Suicides in the military dropped by 6 percent last year, a decline that Pentagon officials hope signals a reversal in a tragic trend — but that some advocates say does not reflect the true scope of the issue in the military and veterans’ community.
According to data published Tuesday by the Defense Department, 479 service members — 259 active-duty troops, 87 Reserve members and 133 National Guard members — died by suicide in 2013, down from 319 active-duty members and 203 non-activated Reserve and Guard members in 2012.
The rate per 100,000 — a measure used to compare incidence across the services and the civilian population — also dropped for the active-duty force, from 22.7 to 18.7.
The civilian rate, adjusted for demographics similar to those who serve in the military, is 18.8 per 100,000, according to calculations by the Army and the National Institutes of Mental Health.
But a new method of accounting instituted this year by DoD presents a challenge in interpreting the extent of the drops within each service and the various force components.
For the first time, the Pentagon counted as active duty only those in the active component, including academy cadets and midshipmen. Excluded were Reserve members and National Guard members who were mobilized at the time of their deaths, who previously had been counted as active-duty personnel.
The Pentagon also changed its methods for calculating rates. Under the old system, the rate in 2012 was 17.5 per 100,000. But the new system indicates the rate for that year — which saw the highest number of military suicides since the Pentagon began close tracking in 2001 — was 22.7 per 100,000.
The new rate for 2013, 18.7 per 100,000 among active-duty members, was calculated using the new definition of active component.
Defense officials say the change was made to improve programs to serve the individual components. According to Defense Suicide Prevention Office director Jacqueline Garrick, the new accounting methods provide a better perspective on which communities are affected, allowing DoD to tailor programs to the components.
For example, while reserve members on active duty have access to numerous programs and initiatives on base and in their workplace, they may return home to areas where there is less support. Understanding how many reservists have been affected will improve strategies to help them, Garrick said.
“We’re trying to really target in on specific things ... we’re looking at access to care in remote and rural areas,” she said.
DoD has implemented numerous mental health and suicide prevention programs to reverse what has been a growing problem since the advent of the wars in Iraq and Afghanistan.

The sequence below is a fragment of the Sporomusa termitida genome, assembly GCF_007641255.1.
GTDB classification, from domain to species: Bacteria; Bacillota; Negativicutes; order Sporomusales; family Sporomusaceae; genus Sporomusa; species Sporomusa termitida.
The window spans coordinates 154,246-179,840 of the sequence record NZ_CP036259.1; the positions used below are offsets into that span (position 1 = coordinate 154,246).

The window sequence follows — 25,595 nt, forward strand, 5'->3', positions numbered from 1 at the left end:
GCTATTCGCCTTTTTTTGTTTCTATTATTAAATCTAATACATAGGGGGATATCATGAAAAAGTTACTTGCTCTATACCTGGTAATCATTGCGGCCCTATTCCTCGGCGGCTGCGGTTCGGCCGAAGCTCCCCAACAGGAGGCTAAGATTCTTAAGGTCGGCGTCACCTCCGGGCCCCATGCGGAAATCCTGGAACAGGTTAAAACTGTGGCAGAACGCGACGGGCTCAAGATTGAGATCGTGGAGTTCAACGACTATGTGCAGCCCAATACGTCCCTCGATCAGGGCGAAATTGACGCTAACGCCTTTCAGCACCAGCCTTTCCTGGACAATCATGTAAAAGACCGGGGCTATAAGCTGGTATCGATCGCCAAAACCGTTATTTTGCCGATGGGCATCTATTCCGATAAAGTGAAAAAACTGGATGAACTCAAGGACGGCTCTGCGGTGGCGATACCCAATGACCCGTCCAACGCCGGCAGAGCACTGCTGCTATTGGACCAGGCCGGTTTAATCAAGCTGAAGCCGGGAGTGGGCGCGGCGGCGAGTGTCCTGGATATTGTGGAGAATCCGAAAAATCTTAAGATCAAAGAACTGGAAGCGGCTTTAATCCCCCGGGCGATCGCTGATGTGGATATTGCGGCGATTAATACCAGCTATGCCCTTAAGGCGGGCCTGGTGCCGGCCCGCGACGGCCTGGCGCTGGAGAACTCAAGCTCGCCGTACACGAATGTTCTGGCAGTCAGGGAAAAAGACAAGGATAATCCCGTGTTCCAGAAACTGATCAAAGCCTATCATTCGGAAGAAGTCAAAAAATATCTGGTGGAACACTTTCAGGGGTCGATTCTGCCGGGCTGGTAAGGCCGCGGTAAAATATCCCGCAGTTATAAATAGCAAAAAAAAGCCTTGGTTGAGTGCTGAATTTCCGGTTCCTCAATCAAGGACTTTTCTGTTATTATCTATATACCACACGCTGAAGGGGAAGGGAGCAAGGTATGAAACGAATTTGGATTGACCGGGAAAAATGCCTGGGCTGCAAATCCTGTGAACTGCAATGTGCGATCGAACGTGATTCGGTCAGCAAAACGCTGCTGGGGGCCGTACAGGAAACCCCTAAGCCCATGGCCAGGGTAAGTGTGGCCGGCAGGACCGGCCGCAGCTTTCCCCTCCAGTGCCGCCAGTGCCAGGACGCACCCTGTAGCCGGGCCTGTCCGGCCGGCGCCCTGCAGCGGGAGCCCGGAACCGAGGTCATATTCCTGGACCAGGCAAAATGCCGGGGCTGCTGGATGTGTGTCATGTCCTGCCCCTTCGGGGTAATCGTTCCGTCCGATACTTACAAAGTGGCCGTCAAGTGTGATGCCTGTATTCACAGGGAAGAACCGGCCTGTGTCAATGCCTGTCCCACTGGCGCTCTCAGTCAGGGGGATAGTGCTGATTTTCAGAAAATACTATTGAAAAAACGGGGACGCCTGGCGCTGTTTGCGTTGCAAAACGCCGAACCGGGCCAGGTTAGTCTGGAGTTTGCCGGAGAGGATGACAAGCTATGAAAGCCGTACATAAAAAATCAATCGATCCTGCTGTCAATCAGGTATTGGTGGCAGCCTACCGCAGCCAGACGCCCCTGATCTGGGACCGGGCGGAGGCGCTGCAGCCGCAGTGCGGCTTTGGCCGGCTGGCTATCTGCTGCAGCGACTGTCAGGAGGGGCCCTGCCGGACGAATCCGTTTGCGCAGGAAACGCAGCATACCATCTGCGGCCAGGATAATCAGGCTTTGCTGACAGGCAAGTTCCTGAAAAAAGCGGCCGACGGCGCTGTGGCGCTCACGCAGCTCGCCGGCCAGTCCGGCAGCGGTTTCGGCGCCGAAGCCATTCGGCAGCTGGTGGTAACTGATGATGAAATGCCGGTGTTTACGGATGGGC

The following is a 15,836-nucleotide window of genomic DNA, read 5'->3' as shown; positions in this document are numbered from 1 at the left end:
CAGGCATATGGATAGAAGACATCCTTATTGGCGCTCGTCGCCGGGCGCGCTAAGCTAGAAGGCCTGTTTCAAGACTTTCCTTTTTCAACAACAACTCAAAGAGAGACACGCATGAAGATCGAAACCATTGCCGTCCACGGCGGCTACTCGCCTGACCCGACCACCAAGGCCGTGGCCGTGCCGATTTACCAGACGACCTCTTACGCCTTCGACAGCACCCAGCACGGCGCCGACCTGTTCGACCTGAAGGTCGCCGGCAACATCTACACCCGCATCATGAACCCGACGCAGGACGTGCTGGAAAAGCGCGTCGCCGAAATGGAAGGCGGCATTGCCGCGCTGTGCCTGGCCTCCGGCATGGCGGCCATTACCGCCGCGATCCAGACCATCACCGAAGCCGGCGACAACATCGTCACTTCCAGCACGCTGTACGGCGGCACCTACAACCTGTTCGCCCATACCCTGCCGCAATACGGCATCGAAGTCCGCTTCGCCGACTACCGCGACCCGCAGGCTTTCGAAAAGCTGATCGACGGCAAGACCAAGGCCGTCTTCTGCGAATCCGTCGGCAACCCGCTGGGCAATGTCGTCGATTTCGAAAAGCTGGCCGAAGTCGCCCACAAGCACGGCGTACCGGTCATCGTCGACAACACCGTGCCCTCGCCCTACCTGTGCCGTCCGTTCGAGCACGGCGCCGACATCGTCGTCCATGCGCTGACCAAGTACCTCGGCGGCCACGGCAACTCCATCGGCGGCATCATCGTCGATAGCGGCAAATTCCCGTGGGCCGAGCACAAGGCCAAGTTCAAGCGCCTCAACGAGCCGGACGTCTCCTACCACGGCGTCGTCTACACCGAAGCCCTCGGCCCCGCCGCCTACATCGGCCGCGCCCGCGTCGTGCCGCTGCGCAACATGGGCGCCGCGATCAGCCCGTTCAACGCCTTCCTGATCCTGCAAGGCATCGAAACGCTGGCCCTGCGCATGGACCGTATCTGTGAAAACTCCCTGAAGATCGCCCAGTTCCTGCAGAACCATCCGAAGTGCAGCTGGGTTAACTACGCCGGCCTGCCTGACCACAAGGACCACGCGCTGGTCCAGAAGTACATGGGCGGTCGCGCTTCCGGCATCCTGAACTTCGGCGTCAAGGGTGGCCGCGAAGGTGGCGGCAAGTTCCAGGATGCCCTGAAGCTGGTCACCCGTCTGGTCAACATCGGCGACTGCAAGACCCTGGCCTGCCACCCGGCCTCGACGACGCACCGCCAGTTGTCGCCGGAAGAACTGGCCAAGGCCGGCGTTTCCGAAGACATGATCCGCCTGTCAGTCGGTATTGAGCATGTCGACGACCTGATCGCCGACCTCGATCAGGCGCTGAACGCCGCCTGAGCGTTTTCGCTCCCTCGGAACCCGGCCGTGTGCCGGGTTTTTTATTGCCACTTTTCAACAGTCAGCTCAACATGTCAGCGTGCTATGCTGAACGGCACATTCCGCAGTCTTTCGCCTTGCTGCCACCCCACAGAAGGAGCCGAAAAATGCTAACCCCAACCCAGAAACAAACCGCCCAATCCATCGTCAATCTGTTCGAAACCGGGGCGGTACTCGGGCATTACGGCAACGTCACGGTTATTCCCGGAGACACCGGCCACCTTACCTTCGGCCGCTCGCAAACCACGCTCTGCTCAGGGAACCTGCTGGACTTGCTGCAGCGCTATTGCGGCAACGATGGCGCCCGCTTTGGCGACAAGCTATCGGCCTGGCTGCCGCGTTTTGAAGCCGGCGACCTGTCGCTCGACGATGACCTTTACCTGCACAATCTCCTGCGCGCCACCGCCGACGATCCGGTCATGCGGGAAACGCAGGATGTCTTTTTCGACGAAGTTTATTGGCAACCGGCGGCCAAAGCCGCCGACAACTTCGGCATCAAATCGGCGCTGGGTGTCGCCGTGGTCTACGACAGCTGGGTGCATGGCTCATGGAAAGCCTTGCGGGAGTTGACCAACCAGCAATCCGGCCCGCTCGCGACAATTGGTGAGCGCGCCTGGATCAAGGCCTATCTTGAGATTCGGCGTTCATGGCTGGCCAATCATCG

While military suicides are often thought to be linked to combat service and the psychological stresses of war, Pentagon reports show that more than half the service members who commit suicide never deployed to a combat zone.
Military suicides began rising in 2006 and hit 284 active-duty deaths before dipping slightly in 2010 and 2011, then soaring to 319 in 2012.
The Army, the largest service, had the highest number of suicides among active-duty troops in 2013, 123. The Air Force recorded 48 suicides, down from 50 in 2012, while the Marine Corps had 45, down from 48. The Navy saw the largest percentage decrease — a 25-percent drop to 43.
Among Reserve and National Guard troops, the Army Reserve had the highest number of suicides in 2013, 60, for a rate of 30.1 per 100,000. The Army National Guard also recorded a high rate, 33.4 percent per 100,000, with 119 suicides in 2013.
Those numbers do not incorporate the Veterans Affairs Department estimate of 22 veterans — those who served at some point but have left the military — who die each day by suicide.
Paul Rieckhoff, founder and CEO of Iraq and Afghanistan Veterans of America, cautioned against declaring victory over the declining active-duty figures because the data is “offset by the alarming increased numbers in the Reserves and National Guard.”
“We know that most post-9/11 suicides happen after veterans leave the Department of Defense. To get a full picture of the scope of veterans suicides, we must assess the rate for the entire population of veterans who have served since 9/11,” Rieckhoff said.
DoD officials said that while they are heartened to see a decline, they continue to pursue the goal of zero suicides in the U.S. military.
“One loss to suicide is one too many. We will continue to do everything possible to prevent [it],” Garrick said.
If you or someone you know is considering suicide, the Veterans Crisis Line is available 24 hours a day, seven days a week at 800-273-8255.